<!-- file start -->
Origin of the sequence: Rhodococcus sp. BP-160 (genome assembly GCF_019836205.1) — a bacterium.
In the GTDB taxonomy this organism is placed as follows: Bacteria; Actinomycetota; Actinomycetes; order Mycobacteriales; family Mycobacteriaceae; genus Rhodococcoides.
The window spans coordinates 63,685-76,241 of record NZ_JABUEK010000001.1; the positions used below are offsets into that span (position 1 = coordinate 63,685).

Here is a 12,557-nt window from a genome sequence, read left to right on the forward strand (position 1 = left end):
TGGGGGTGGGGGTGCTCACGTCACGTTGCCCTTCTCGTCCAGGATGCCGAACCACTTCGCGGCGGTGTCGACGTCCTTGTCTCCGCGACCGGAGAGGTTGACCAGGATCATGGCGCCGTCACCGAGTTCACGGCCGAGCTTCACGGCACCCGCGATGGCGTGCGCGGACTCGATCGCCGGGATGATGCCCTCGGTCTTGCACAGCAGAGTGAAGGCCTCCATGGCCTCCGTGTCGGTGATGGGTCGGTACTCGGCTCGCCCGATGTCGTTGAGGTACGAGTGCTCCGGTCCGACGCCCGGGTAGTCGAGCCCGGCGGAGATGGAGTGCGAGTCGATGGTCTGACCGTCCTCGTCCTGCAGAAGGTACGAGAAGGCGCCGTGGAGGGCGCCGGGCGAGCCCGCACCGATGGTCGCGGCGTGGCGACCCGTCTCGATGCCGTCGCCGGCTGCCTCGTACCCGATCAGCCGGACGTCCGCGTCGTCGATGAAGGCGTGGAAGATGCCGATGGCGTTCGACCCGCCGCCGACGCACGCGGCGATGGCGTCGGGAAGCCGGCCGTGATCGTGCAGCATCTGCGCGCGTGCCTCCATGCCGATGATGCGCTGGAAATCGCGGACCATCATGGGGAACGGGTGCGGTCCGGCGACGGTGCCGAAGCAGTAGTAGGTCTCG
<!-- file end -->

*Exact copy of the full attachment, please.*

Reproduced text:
Origin of the sequence: Rhodococcus sp. BP-160 (genome assembly GCF_019836205.1) — a bacterium.
In the GTDB taxonomy this organism is placed as follows: Bacteria; Actinomycetota; Actinomycetes; order Mycobacteriales; family Mycobacteriaceae; genus Rhodococcoides.
The window spans coordinates 63,685-76,241 of record NZ_JABUEK010000001.1; the positions used below are offsets into that span (position 1 = coordinate 63,685).

Here is a 12,557-nt window from a genome sequence, read left to right on the forward strand (position 1 = left end):
TGGGGGTGGGGGTGCTCACGTCACGTTGCCCTTCTCGTCCAGGATGCCGAACCACTTCGCGGCGGTGTCGACGTCCTTGTCTCCGCGACCGGAGAGGTTGACCAGGATCATGGCGCCGTCACCGAGTTCACGGCCGAGCTTCACGGCACCCGCGATGGCGTGCGCGGACTCGATCGCCGGGATGATGCCCTCGGTCTTGCACAGCAGAGTGAAGGCCTCCATGGCCTCCGTGTCGGTGATGGGTCGGTACTCGGCTCGCCCGATGTCGTTGAGGTACGAGTGCTCCGGTCCGACGCCCGGGTAGTCGAGCCCGGCGGAGATGGAGTGCGAGTCGATGGTCTGACCGTCCTCGTCCTGCAGAAGGTACGAGAAGGCGCCGTGGAGGGCGCCGGGCGAGCCCGCACCGATGGTCGCGGCGTGGCGACCCGTCTCGATGCCGTCGCCGGCTGCCTCGTACCCGATCAGCCGGACGTCCGCGTCGTCGATGAAGGCGTGGAAGATGCCGATGGCGTTCGACCCGCCGCCGACGCACGCGGCGATGGCGTCGGGAAGCCGGCCGTGATCGTGCAGCATCTGCGCGCGTGCCTCCATGCCGATGATGCGCTGGAAATCGCGGACCATCATGGGGAACGGGTGCGGTCCGGCGACGGTGCCGAAGCAGTAGTAGGTCTCG